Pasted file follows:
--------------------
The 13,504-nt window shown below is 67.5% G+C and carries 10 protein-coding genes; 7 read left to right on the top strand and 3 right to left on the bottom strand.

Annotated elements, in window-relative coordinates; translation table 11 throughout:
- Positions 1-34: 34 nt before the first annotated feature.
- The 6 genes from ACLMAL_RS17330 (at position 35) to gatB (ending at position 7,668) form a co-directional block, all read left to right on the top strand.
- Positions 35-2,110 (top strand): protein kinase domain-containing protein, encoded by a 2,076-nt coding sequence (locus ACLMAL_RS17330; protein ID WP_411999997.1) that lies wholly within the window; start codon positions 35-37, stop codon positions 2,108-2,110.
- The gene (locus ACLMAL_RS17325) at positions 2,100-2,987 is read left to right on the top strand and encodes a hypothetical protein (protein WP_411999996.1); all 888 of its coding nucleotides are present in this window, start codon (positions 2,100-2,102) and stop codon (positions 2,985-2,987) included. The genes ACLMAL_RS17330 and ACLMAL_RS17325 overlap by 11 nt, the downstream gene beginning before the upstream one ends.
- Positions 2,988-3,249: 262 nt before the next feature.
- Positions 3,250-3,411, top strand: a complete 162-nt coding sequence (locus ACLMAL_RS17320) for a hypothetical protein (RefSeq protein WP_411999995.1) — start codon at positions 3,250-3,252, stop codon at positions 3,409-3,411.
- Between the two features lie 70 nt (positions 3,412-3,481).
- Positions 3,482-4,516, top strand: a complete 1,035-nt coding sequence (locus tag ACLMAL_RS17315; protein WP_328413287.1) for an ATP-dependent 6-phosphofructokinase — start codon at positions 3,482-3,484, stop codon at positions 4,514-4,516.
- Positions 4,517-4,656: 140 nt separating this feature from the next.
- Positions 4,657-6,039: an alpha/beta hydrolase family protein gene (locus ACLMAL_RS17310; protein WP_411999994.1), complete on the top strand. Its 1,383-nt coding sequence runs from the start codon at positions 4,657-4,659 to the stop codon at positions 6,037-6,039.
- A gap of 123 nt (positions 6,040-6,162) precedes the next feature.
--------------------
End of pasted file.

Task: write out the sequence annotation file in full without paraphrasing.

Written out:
The 13,504-nt window shown below is 67.5% G+C and carries 10 protein-coding genes; 7 read left to right on the top strand and 3 right to left on the bottom strand.

Annotated elements, in window-relative coordinates; translation table 11 throughout:
- Positions 1-34: 34 nt before the first annotated feature.
- The 6 genes from ACLMAL_RS17330 (at position 35) to gatB (ending at position 7,668) form a co-directional block, all read left to right on the top strand.
- Positions 35-2,110 (top strand): protein kinase domain-containing protein, encoded by a 2,076-nt coding sequence (locus ACLMAL_RS17330; protein ID WP_411999997.1) that lies wholly within the window; start codon positions 35-37, stop codon positions 2,108-2,110.
- The gene (locus ACLMAL_RS17325) at positions 2,100-2,987 is read left to right on the top strand and encodes a hypothetical protein (protein WP_411999996.1); all 888 of its coding nucleotides are present in this window, start codon (positions 2,100-2,102) and stop codon (positions 2,985-2,987) included. The genes ACLMAL_RS17330 and ACLMAL_RS17325 overlap by 11 nt, the downstream gene beginning before the upstream one ends.
- Positions 2,988-3,249: 262 nt before the next feature.
- Positions 3,250-3,411, top strand: a complete 162-nt coding sequence (locus ACLMAL_RS17320) for a hypothetical protein (RefSeq protein WP_411999995.1) — start codon at positions 3,250-3,252, stop codon at positions 3,409-3,411.
- Between the two features lie 70 nt (positions 3,412-3,481).
- Positions 3,482-4,516, top strand: a complete 1,035-nt coding sequence (locus tag ACLMAL_RS17315; protein WP_328413287.1) for an ATP-dependent 6-phosphofructokinase — start codon at positions 3,482-3,484, stop codon at positions 4,514-4,516.
- Positions 4,517-4,656: 140 nt separating this feature from the next.
- Positions 4,657-6,039: an alpha/beta hydrolase family protein gene (locus ACLMAL_RS17310; protein WP_411999994.1), complete on the top strand. Its 1,383-nt coding sequence runs from the start codon at positions 4,657-4,659 to the stop codon at positions 6,037-6,039.
- A gap of 123 nt (positions 6,040-6,162) precedes the next feature.